[00:23:16] And how you do that in sales copy is you might make the first sentence really easy to read. So maybe three words you might make the second sentence forwards, or five words you, you short and you make short sentences. Get the purse person into the copy. And then as you get further into the copy, you can [00:23:36] sort of draw out your, your sentences a little longer as you're making points and all that.

[00:23:42] But I found that like short sentences that are punchy, that are interesting, that are. Uh, usually kind of function as a sort of hook to just like, get the reader in there, whether it's an actual reader of like fiction or something, but it also works with like a reader who, who might like be a decision maker at a company.

[00:24:02] Yeah. And do you have a process that you followed for like coming up with that, like punchy short three to five word hook? Um, no, not, not necessarily. I mean, I think at this time, I've been doing this long enough that it just kind of comes up naturally. Um, but I would just encourage people that if, uh, look at like the last seven sales emails they've sent read the first sentence and then a good practice would be, how can I say this same [00:24:35] exact thing in three to five weeks?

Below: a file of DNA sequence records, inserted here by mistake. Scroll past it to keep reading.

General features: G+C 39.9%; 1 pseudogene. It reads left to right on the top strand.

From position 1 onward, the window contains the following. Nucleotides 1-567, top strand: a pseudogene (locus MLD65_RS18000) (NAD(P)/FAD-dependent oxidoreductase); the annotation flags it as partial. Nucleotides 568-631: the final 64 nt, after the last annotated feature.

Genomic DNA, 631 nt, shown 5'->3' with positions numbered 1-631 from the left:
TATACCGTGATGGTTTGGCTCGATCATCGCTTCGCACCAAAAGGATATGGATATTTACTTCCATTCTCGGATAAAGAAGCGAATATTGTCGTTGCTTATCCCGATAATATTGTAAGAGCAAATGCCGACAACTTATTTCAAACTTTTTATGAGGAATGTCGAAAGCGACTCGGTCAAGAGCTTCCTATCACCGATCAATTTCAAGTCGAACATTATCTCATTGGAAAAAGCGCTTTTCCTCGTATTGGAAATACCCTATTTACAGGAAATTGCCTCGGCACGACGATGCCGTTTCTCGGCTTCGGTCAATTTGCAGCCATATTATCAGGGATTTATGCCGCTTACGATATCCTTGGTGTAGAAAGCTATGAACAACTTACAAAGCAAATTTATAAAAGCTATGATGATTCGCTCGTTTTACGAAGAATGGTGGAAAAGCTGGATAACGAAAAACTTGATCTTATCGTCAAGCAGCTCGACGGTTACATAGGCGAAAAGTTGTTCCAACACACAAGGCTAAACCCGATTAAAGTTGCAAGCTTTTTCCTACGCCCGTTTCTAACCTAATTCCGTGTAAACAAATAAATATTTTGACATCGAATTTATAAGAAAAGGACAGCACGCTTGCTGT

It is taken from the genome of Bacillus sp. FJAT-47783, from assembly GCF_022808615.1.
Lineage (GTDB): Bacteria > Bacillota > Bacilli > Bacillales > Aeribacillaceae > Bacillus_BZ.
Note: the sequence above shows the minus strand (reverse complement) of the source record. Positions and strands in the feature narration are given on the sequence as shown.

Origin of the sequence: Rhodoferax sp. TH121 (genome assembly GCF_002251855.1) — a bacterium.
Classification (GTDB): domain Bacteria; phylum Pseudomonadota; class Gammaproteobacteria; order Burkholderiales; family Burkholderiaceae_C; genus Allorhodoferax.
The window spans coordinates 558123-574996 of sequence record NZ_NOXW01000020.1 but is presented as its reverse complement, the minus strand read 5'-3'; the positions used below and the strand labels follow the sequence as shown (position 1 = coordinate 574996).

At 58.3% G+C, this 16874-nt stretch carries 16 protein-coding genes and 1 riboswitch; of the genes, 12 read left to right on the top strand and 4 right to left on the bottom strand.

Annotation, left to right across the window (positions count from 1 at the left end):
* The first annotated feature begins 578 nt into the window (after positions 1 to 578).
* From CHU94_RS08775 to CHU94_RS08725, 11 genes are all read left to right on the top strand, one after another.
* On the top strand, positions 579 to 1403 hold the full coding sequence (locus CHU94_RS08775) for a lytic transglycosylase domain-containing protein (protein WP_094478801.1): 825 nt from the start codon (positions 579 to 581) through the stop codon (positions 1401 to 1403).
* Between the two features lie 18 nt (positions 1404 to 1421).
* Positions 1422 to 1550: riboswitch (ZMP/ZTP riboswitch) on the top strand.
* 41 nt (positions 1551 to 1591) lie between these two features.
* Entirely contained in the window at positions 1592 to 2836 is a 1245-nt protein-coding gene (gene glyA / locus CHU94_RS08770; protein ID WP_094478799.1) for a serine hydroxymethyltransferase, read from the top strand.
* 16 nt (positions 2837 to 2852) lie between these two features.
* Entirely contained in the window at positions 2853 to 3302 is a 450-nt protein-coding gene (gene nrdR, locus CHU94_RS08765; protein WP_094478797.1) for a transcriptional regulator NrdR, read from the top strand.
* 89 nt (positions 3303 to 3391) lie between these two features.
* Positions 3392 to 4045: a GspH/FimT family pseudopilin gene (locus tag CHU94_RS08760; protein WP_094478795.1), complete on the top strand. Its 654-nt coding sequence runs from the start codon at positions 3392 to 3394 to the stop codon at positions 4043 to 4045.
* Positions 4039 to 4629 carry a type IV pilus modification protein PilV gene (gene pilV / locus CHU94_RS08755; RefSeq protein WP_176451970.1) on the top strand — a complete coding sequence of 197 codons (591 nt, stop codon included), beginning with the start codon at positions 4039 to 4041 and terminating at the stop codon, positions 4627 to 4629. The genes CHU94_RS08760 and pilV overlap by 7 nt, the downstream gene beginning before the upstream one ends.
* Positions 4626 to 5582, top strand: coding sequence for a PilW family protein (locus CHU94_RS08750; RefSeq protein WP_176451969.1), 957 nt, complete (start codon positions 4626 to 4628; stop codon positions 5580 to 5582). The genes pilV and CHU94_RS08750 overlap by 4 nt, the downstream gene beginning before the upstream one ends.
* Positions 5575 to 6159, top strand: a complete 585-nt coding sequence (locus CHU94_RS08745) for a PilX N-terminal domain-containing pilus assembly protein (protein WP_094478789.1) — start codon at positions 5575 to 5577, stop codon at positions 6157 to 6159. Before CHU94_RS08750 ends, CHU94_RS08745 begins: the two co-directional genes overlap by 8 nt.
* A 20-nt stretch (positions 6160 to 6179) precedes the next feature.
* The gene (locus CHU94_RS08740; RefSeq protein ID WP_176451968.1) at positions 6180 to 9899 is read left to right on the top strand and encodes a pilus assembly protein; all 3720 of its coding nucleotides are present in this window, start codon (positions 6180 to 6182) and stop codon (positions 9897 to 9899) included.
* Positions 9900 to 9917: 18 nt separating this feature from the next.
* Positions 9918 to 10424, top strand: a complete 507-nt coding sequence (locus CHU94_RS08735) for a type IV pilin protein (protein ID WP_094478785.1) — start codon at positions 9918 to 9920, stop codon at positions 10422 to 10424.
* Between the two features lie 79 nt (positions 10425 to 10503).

[00:24:37] Yeah, no, I love that awesome call. It's been awesome having you on. I learned a few things myself really appreciate it. Um, I know there was tons of value in here for the listeners. So what is the best way for people to get in touch with you to get into your world, uh, or find out about what's going on?

[00:24:55] Sure. Yeah. So, um, best places just honey, copy. Uh, dot com. And once they get there, they can kind of poke around the side. There's a ton of like free information. Um, definitely check out the newsletters tab in the far right hand corner. Um, there's a couple of newsletters there where I'll be in touch if you subscribe to one of those.

[00:25:17] Um, and then I'm also like pretty active on Instagram, just Cole, Shaffer. Um, but that's more like creative poetry, uh, maybe more kind of creative advertising type of stuff. Still really interesting. Just like less, less to do with. Okay. Awesome. We'll drop those links there in the show notes [00:25:34] for everyone. If you enjoyed today's episode, please write us a review, share the show with your friends and as always we're listening for your feedback.